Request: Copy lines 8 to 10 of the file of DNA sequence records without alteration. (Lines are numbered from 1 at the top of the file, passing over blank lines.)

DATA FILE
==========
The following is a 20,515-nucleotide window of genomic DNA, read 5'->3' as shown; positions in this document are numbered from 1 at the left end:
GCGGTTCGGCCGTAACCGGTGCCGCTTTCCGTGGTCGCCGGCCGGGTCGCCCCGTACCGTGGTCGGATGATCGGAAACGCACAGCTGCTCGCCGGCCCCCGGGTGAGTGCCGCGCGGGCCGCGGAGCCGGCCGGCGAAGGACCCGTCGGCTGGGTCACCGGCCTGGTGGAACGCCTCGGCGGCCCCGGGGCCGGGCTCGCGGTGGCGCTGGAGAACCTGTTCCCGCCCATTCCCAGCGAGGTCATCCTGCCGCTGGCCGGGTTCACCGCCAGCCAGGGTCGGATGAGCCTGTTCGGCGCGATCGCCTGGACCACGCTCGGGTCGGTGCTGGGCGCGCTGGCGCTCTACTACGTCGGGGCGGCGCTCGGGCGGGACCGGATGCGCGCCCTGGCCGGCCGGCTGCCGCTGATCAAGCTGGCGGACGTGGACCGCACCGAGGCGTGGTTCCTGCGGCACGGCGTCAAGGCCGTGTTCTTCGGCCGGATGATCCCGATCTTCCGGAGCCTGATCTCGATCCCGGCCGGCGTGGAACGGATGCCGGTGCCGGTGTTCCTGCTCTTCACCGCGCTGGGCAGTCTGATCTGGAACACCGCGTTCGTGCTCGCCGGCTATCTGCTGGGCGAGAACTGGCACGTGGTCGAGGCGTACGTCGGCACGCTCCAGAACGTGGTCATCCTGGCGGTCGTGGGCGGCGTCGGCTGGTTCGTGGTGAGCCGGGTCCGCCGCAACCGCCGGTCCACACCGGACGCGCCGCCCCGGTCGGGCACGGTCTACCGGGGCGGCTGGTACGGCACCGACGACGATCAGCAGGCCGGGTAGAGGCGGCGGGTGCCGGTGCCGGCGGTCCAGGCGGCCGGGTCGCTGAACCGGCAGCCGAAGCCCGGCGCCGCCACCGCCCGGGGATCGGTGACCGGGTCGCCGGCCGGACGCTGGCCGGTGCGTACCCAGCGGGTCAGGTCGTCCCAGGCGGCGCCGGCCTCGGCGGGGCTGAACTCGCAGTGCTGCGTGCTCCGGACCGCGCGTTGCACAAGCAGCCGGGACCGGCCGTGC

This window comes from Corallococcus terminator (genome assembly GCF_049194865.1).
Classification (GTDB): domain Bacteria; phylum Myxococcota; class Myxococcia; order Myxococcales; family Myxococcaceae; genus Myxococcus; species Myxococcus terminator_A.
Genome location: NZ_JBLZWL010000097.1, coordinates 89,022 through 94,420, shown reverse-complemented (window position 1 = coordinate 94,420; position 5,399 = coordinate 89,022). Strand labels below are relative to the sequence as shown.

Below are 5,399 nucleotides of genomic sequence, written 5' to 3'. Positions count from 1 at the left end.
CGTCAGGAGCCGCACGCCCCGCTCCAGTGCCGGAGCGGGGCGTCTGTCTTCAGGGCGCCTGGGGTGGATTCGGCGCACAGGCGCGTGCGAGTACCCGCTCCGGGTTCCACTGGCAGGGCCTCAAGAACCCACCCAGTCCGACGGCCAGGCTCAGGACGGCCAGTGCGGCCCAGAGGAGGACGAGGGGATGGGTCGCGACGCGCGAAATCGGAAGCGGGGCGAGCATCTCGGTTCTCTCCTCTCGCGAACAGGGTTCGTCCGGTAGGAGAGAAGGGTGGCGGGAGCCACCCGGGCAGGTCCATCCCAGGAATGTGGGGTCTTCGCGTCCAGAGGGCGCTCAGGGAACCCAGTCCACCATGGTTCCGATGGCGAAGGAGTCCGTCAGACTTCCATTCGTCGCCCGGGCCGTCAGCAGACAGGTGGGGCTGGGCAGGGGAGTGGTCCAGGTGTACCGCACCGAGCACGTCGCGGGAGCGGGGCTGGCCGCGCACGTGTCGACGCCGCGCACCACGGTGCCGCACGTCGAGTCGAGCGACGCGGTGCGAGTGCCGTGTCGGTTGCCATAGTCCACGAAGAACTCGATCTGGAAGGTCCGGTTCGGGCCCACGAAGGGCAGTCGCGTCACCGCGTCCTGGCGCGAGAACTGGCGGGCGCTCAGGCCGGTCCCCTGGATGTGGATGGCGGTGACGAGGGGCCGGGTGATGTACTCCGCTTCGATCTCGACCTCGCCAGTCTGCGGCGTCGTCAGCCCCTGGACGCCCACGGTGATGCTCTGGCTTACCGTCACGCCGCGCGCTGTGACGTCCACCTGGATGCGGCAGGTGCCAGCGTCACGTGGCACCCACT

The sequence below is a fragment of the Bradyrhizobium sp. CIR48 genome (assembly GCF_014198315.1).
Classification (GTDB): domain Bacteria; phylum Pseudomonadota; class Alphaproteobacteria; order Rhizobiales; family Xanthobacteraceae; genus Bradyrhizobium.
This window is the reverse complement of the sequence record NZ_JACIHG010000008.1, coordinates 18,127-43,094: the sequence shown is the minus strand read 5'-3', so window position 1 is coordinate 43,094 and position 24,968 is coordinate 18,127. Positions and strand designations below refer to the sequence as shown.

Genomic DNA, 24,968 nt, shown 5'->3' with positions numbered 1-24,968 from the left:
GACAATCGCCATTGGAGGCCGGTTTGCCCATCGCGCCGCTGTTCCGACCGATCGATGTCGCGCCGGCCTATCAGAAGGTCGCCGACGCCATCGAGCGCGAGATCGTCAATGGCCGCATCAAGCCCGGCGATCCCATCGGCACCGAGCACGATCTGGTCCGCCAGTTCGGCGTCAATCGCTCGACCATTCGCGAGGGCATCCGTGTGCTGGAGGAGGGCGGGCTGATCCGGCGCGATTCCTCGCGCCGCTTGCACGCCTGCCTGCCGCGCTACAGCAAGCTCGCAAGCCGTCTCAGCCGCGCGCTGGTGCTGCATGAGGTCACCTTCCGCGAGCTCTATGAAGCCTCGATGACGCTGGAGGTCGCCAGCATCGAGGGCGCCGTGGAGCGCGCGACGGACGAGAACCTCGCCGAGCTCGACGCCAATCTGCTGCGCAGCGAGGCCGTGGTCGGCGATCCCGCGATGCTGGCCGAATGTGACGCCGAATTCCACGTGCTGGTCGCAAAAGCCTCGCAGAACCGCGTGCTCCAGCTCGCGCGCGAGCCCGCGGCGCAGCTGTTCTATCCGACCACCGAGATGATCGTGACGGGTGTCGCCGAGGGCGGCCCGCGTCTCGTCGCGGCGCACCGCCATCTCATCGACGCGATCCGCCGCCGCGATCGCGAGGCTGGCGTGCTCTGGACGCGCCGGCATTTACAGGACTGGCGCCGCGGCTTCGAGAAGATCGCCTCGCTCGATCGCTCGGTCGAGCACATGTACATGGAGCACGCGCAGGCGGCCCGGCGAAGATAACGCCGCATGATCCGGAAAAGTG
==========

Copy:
The sequence below is a fragment of the Bradyrhizobium sp. CIR48 genome (assembly GCF_014198315.1).
Classification (GTDB): domain Bacteria; phylum Pseudomonadota; class Alphaproteobacteria; order Rhizobiales; family Xanthobacteraceae; genus Bradyrhizobium.
This window is the reverse complement of the sequence record NZ_JACIHG010000008.1, coordinates 18,127-43,094: the sequence shown is the minus strand read 5'-3', so window position 1 is coordinate 43,094 and position 24,968 is coordinate 18,127. Positions and strand designations below refer to the sequence as shown.